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1answer
569 views

When will an atom emit alpha particle, beta particle, or gamma rays?

How can we predict which particle the radioactive element will emit?
3
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3answers
369 views

Can one see radioactive substances with an X-ray detector?

I was wondering the other day an X-ray detector (like the ones used at airports) can detect gamma-rays lets say from a sample of uranium. I know its all electro-magnetic waves but I'm really unsure ...
3
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2answers
274 views

Does hotter radioactive substance have longer half life?

Sorry to have a newbie question! But I want to ask, if it is possible to change the half life of radioactive substance by heating it, my hypothesis is: When substance becomes hotter, the kinetic ...
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2answers
379 views

What is the theoretical wattage output of a Tokamak fusion reactor?

By that I mean the complete radiative wattage of any type of energetic radioactivity or electromagnetic wave or even particle if that's what they output. My purpose is to compare this to the suns ...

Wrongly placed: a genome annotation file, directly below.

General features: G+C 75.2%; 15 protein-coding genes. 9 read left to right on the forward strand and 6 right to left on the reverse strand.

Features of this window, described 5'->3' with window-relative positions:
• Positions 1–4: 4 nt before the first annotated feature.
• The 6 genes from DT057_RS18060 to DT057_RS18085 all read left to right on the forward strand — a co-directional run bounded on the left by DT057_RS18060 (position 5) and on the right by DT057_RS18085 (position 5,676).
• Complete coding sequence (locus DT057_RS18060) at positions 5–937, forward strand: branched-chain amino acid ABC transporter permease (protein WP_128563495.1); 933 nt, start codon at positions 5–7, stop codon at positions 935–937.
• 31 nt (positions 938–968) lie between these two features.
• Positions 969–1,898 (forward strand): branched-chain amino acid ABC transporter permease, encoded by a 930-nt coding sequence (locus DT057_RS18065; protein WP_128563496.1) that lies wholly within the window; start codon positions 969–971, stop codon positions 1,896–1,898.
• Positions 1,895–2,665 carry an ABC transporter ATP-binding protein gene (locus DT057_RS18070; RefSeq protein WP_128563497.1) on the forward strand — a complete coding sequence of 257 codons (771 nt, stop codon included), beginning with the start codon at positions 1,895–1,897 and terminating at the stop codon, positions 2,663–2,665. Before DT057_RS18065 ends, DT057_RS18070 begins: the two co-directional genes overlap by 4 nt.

4
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5answers
15k views

Iodine-131 half-life and reality

Iodine is a chemical element with symbol I and atomic number 53. There is currently a lot of discussions regarding radioactivity in Japan, and iodine-131. Iodine-131 has a half-life of 9 days. Does ...
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1answer
39 views

Can alpha, beta or gamma radiations emitted by a radioactive substance be controlled? [duplicate]

Just saw this question in a school class 10 exam. Google search did not yield useful results. Can anyone please explain the answer here?
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1answer
56 views

Predict decay chain of a radioactive element

I know there are tables of decay chain of radioactive elements. Is there a way to predict the whole chain from the first radioactive element?
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0answers
32 views

Confusion about radioactivity

The following question is from General Problems on Physics by I.E Irodov 6.220. Find the decay constant and the mean lifetime of $^{55}\operatorname{Co}$ radionuclide if its activity is known to ...
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0answers
32 views

Peak in continous energy spectrum

I was reading online about particle decay. For the decay of Strontium-90 to Yttrium-90, a beta particle is emitted. The energy distribution of beta particle is continuous. If I know that the maximum ...
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3answers
29 views

Measuring Activity

The formula for Activity of a radioactive substance is $ \frac{dN}{dt}=A=λN $. If we have an initial number $N(0)$ of some Radionuclide, which has a halflife of, say, 12 hours, is there any ...